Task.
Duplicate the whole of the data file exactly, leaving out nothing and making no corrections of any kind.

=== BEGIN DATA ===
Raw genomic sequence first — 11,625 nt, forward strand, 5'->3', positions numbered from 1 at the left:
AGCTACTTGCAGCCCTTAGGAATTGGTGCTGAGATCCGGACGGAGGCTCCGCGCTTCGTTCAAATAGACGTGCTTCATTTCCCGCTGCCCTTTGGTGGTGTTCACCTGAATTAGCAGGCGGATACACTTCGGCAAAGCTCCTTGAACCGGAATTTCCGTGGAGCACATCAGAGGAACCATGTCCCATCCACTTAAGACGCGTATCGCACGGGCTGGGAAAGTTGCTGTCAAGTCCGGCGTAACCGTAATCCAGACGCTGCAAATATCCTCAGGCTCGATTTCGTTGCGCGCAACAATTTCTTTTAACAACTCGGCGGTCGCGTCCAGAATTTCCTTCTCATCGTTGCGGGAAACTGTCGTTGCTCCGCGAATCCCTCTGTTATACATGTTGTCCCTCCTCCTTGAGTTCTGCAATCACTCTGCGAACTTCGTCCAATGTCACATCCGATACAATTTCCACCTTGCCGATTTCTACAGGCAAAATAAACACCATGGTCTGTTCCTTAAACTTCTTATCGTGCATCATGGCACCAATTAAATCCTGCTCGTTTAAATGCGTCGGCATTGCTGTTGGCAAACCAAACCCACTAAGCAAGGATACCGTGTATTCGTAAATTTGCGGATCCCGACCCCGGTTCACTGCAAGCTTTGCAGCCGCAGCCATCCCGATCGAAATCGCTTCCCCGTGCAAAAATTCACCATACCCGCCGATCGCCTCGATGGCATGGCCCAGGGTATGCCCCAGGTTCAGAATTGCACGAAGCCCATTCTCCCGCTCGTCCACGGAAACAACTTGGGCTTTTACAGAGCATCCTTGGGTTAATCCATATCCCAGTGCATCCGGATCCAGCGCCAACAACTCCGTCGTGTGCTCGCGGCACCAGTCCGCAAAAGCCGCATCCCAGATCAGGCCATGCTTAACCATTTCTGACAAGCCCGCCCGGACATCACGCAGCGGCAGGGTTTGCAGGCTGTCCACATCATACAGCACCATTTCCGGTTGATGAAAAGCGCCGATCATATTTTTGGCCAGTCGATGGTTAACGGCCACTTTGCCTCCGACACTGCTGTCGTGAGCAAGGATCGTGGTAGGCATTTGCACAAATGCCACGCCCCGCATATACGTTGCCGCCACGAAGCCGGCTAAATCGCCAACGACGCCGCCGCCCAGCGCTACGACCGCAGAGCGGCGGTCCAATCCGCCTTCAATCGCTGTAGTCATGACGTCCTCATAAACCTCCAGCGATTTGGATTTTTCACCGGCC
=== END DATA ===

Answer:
Raw genomic sequence first — 11,625 nt, forward strand, 5'->3', positions numbered from 1 at the left:
AGCTACTTGCAGCCCTTAGGAATTGGTGCTGAGATCCGGACGGAGGCTCCGCGCTTCGTTCAAATAGACGTGCTTCATTTCCCGCTGCCCTTTGGTGGTGTTCACCTGAATTAGCAGGCGGATACACTTCGGCAAAGCTCCTTGAACCGGAATTTCCGTGGAGCACATCAGAGGAACCATGTCCCATCCACTTAAGACGCGTATCGCACGGGCTGGGAAAGTTGCTGTCAAGTCCGGCGTAACCGTAATCCAGACGCTGCAAATATCCTCAGGCTCGATTTCGTTGCGCGCAACAATTTCTTTTAACAACTCGGCGGTCGCGTCCAGAATTTCCTTCTCATCGTTGCGGGAAACTGTCGTTGCTCCGCGAATCCCTCTGTTATACATGTTGTCCCTCCTCCTTGAGTTCTGCAATCACTCTGCGAACTTCGTCCAATGTCACATCCGATACAATTTCCACCTTGCCGATTTCTACAGGCAAAATAAACACCATGGTCTGTTCCTTAAACTTCTTATCGTGCATCATGGCACCAATTAAATCCTGCTCGTTTAAATGCGTCGGCATTGCTGTTGGCAAACCAAACCCACTAAGCAAGGATACCGTGTATTCGTAAATTTGCGGATCCCGACCCCGGTTCACTGCAAGCTTTGCAGCCGCAGCCATCCCGATCGAAATCGCTTCCCCGTGCAAAAATTCACCATACCCGCCGATCGCCTCGATGGCATGGCCCAGGGTATGCCCCAGGTTCAGAATTGCACGAAGCCCATTCTCCCGCTCGTCCACGGAAACAACTTGGGCTTTTACAGAGCATCCTTGGGTTAATCCATATCCCAGTGCATCCGGATCCAGCGCCAACAACTCCGTCGTGTGCTCGCGGCACCAGTCCGCAAAAGCCGCATCCCAGATCAGGCCATGCTTAACCATTTCTGACAAGCCCGCCCGGACATCACGCAGCGGCAGGGTTTGCAGGCTGTCCACATCATACAGCACCATTTCCGGTTGATGAAAAGCGCCGATCATATTTTTGGCCAGTCGATGGTTAACGGCCACTTTGCCTCCGACACTGCTGTCGTGAGCAAGGATCGTGGTAGGCATTTGCACAAATGCCACGCCCCGCATATACGTTGCCGCCACGAAGCCGGCTAAATCGCCAACGACGCCGCCGCCCAGCGCTACGACCGCAGAGCGGCGGTCCAATCCGCCTTCAATCGCTGTAGTCATGACGTCCTCATAAACCTCCAGCGATTTGGATTTTTCACCGGCC